This figure has a load balancer fronting the sequencer nodes, but client side load balancing would also work. There are several benefits to using a load balancer:

  • Clients have a single endpoint that consolidates the health signals, simplifying setup and troubleshooting.
  • Adding a sequencer does not require updating the configuration information in each client.
  • Additional security.

Since sequencer nodes are always active, horizontal scaling for a blockchain sequencer service is achieved by adding a new sequencer along with its associated local cache database and enabling it for client use.

SQL domains

The SQL domain is only partially decentralized and is used when the sequencer’s backend data is stored in a single PostgreSQL database managed by a centralized distributed application provider. This option requires participant users to have some trust in the application provider.

A sequencer needs no local cache because it queries the backend database directly with no performance penalty.


Since sequencer nodes are always active, horizontal scaling for the SQL domain sequencer service is achieved by adding a new sequencer and enabling the clients to use it.

Mediator Service

The mediator service has no client-facing ingest. It also has no load balancing proxy or health endpoints. Instead, it uses client side load balancing based on the gRPC infrastructure. It is like the participant node in that it has a PostgreSQL database in an HA configuration. The mediator components, however, act in an active-passive configuration.


Horizontal scaling is achieved by adding another mediator service.


Domain Manager Service

The domain manager service also has no client-facing ingest point. Like the mediator services, the domain manager is in an active-passive configuration. There is, however, only a single domain manager service per domain. This means that there is no horizontal load balancing model for the domain manager. This is feasible because the domain manager is not in the transaction processing path path and so it manages topology transactions which are orders of magnitude less frequent than the Daml transactions that the mediators manage.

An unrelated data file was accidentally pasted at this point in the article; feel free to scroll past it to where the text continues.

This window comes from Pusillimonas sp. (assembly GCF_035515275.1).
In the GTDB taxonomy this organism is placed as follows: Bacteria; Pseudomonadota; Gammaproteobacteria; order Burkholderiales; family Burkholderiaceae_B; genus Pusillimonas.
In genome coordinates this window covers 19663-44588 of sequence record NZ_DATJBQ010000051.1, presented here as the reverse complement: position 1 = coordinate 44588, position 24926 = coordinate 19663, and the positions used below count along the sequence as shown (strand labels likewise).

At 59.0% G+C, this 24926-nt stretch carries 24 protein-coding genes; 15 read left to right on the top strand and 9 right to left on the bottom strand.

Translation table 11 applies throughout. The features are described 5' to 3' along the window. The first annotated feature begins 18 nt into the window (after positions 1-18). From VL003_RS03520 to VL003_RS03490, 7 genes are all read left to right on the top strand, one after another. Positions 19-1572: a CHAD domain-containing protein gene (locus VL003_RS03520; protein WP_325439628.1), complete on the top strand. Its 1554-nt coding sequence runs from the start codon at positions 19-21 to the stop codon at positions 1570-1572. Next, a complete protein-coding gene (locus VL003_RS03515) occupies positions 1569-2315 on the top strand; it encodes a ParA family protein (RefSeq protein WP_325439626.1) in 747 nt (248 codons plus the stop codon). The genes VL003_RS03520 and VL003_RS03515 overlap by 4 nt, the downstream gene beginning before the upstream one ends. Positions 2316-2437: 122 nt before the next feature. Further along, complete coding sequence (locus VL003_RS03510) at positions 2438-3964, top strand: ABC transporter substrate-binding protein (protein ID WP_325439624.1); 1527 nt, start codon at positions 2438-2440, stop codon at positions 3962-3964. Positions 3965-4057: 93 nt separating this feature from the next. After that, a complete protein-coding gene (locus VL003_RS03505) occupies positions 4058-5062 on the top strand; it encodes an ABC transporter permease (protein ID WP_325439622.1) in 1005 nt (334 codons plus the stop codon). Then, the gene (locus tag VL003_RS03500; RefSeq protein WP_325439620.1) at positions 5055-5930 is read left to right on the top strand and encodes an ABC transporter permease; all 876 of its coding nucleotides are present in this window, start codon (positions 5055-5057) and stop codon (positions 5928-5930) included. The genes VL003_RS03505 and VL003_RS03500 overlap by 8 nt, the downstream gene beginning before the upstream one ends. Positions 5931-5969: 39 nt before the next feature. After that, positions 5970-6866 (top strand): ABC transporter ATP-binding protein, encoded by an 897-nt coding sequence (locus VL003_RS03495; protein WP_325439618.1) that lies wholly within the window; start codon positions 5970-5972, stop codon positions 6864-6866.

As of v2.5.0, the domain manager uses PostgreSQL in an HA configuration for HA support.

Trigger Service

The trigger service includes the OAuth 2.0 middleware and trigger service nodes. As shown below, it does not operate in an HA configuration that supports a single failure. Instead, it requires a monitoring system to detect if the trigger service node or OAuth 2.0 middleware is unhealthy and mitigate any issues by doing one of the following:

  1. Restarting the failed item.
  2. Stopping the unhealthy instance and then starting another instance.

A shared PostgreSQL database is needed for the trigger service node. As shown below, the OAuth 2.0 middleware connects to an OAuth provider.


Horizontal scaling is achieved by deploying additional trigger service nodes. For example, in the figure below, there are two pairs of trigger service nodes (pink and green) which use the same OAuth 2.0 middleware node that is connected to a single OAuth provider.

Running the same trigger rule on multiple live trigger service instances is not allowed. In this example the pink rules are running in a single live trigger service node, just like the green rules are running in a single live trigger service node.

Remember, the box with the dashed lines indicate that the node is started when the active node is identified as unhealthy.


Each trigger service node is limited to a single OAuth provider and is unable to support queries against multiple OAuth providers. For example, the pink and green trigger services in the figure above cannot query against both a Google OAuth provider and an Apple OAuth provider - each trigger service must be configured to use exactly one of these providers.

If access to more than a single OAuth provider is needed, distinct pairs of trigger service nodes and OAuth 2.0 middleware servers are configured. This is shown below. Please note running the same trigger rule on multiple live trigger service instances is not allowed in this configuration either.



[1]The domain manager can also be referred to as the ‘topology manager’. For a production deployment, the domain manager can be thought of as containing the topology manager with some additional capabilities.
[2]Although there are multiple sequencers shown, this is just for illustration purpose. As little as a single sequencer is needed. For example, Organization N’s participant node could connect to Sequencer 1 and not Sequencer N.